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MMA rules committee to discuss 12-to-6 elbows, instant replay next

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Esther Lin, MMA Fighting

LAS VEGAS — In its first year of existence, the Association of Boxing Commissions (ABC) MMA rules and regulations committee recommended a package of amendments that ended up being the most significant change to MMA's Unified Rules since their inception.

And beginning next month, the committee will be back to work trying to put together another package for next year, according to chairman Sean Wheelock.

This week, the ABC general body approved the committee's rules package at its annual conference by a vote of 42-1 with two abstentions. Included in the amendments were clearer criteria for scoring, a revised definition of a grounded fighter and a foul to reduce eye pokes.

Wheelock plans on having a conference call with the other nine members of the committee, which includes the likes of John McCarthy, Randy Couture and Matt Hughes, next month, as scheduled. The whole group, Wheelock said, will be back in place to recommend more new rules for next year's ABC Conference at Mohegan Sun.

"We will literally do this until somebody tells me to stop," Wheelock told MMA Fighting. "If somebody tells me to stop and they're sick of me, I hope they bring in somebody new and do this forever, because it's important."

Wheelock already has some ideas about what he'll discuss with the committee coming up, beginning with the abolition of the ban on 12-to-6 elbows in fights. The rules committee unanimously voted to recommend that foul be removed from MMA's Unified Rules this year, but the removal was struck down by the ABC medical committee.

There just wasn't enough support for it this year, so Wheelock said he will propose the start of a pilot program in late 2016 into 2017. His plan includes asking five to six commissions to remove the 12-to-6 elbow ban temporarily and collect data on its usage. The rules committee will then present that data to the medical committee before next year's ABC Conference.

"First, let's see if it's even being thrown," Wheelock said. "Then let's see if any fights are being finished by it, if we're seeing lacerations, if we're seeing concussions. Empirical evidence."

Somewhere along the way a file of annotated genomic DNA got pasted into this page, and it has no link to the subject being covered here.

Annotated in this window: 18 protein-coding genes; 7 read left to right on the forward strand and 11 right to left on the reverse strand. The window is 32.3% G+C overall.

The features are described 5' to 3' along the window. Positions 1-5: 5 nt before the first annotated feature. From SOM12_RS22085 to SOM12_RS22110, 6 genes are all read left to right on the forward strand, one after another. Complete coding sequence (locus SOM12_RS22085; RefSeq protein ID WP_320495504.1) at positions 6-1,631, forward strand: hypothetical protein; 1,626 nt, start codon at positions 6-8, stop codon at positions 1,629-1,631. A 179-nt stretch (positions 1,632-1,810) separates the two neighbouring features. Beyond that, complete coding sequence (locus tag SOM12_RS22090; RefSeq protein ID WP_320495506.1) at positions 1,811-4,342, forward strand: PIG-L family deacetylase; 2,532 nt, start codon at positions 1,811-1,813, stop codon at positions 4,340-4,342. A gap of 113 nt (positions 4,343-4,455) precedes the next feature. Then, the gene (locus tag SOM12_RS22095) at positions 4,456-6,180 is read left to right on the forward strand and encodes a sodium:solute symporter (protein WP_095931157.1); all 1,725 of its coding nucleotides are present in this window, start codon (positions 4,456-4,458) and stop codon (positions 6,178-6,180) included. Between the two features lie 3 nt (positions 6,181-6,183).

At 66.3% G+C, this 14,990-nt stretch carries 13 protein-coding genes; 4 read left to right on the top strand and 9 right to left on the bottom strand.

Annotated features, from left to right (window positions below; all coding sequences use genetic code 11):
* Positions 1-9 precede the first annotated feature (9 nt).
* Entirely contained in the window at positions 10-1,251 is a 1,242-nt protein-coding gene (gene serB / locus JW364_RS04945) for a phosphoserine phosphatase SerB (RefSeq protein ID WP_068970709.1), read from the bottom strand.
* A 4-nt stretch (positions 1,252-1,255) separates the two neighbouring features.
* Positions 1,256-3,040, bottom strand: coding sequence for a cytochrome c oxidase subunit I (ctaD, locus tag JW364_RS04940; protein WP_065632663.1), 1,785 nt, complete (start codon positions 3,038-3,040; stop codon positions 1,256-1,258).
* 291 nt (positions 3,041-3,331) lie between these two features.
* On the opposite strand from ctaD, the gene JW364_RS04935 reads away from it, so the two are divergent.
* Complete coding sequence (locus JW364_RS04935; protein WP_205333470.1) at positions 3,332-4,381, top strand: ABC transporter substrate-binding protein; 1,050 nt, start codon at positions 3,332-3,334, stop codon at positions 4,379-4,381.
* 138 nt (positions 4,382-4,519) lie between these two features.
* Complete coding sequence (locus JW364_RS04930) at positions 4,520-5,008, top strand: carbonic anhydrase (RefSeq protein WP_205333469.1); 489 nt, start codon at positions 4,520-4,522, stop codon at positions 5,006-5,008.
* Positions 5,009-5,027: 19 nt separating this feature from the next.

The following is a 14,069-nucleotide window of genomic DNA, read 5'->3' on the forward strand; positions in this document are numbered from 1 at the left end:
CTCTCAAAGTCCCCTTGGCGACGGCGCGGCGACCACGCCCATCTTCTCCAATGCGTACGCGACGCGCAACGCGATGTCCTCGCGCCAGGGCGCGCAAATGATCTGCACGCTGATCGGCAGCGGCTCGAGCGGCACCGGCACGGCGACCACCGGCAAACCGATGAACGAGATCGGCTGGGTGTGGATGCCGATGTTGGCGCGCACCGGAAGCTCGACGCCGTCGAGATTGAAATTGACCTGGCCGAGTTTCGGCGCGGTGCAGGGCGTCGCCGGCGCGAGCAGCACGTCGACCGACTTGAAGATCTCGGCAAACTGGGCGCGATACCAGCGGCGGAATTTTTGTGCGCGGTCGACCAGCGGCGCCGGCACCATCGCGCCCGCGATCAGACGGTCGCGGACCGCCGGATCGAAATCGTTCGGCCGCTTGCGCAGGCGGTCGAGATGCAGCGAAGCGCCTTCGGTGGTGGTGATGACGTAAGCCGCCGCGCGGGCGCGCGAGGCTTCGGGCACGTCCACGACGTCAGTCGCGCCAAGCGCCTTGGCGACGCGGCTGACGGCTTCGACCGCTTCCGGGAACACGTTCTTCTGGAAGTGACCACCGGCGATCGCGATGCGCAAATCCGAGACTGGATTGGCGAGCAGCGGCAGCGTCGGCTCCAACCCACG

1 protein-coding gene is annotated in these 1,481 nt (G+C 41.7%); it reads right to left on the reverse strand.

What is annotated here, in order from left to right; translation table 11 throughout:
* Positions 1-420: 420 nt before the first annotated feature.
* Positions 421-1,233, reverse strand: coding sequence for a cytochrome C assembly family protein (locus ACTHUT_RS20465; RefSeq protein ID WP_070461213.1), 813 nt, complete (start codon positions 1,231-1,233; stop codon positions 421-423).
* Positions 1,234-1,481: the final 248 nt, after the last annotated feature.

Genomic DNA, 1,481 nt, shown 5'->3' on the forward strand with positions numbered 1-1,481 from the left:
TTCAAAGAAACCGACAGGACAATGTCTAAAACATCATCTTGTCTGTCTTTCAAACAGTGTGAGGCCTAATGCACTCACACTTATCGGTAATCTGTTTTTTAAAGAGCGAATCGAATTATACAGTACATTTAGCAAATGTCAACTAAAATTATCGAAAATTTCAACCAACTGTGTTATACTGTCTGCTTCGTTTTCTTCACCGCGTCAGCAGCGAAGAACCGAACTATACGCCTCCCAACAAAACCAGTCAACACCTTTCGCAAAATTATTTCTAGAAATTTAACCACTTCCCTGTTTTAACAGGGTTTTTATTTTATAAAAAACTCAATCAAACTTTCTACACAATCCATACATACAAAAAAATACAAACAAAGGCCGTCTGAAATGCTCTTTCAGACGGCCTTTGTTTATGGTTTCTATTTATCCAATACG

The rules committee had success doing something like that this year, testing out proposed rules changes at multiple MMA events with willing commissions. Of course, Wheelock said, a promoter will have to be OK with his or her event being a kind of guinea pig. But the former Bellator play-by-play man and current Kansas commissioner is adamant that the 12-to-6 elbows foul should be scrapped, especially since all other elbow strikes are legal.

"To me, it has nothing to do with safety," Wheelock said. "If this were the old PRIDE rules and there were no elbows to the head of a grounded opponent and we're arguing for [12-to-6 elbows], that's a tough battle. But if we're allowing diagonal elbows and downward elbows and upward elbows and side elbows and forearm smashes, that personally doesn't make any sense to me."

The next thing he wants the committee to tackle is the use of instant replay, which is already being implemented by some boxing sanctioning bodies. WBC president Mauricio Sulaiman spoke about instant replay this week and Wheelock plans on picking his brain.

"If there's technology, embrace it," Wheelock said. "I don't use maps anymore. I don't use a phonebook anymore. I think we need to evolve with the technology."

The big questions would revolve around when replay would be used. Wheelock is thinking of a situation where a fight ends due to a strike to an illegal target. Replay could determine if the strike did land to something like the groin or if it was really landed to the body. Instant replay could also be used if a strike lands after the bell.

"We would have to really, clearly define what we're looking at," Wheelock said.

Another thing Wheelock wants to discuss — and he's not sure how it'll be received — is overtime rounds when a fight ends in a draw. The Unified Rules prohibit a fighter competing for more than 25 minutes in one night, so that would make an overtime round in championship fights a difficult proposition. It's also unclear what kind of support this would get from the medical committee, though it would likely have plenty from fans uninterested in seeing fights end in a tie.

"Maybe it's the worst idea ever, but I won't know if it's the worst idea ever or the best idea ever until we talk about it," Wheelock said.

Lastly, Wheelock wants to discuss making amateur rules standardized across the board in every state. Right now, commissions are doing a host of different things with amateur bouts and there is no uniform regulations on a national level. Wheelock is interested in putting together a sort of Unified Rules for amateurs.

ABC president Mike Mazzulli implemented the MMA rules and regulations committee last year when he was elected. Wheelock, McCarthy, Couture, Hughes, Jeremy Horn, referees Kevin MacDonald and Rob Hinds, ringside physician Dr. David Watson, Nebraska Athletic Commission director Brian Dunn and Georgia Athletic and Entertainment Commission director Matt Woodruff are the committee members.

Any rules changes recommended by the committee will first have to go through the medical committee and then be voted on by the ABC general body at the annual conference.

For the full details on the new rules approved by the ABC this week, click here.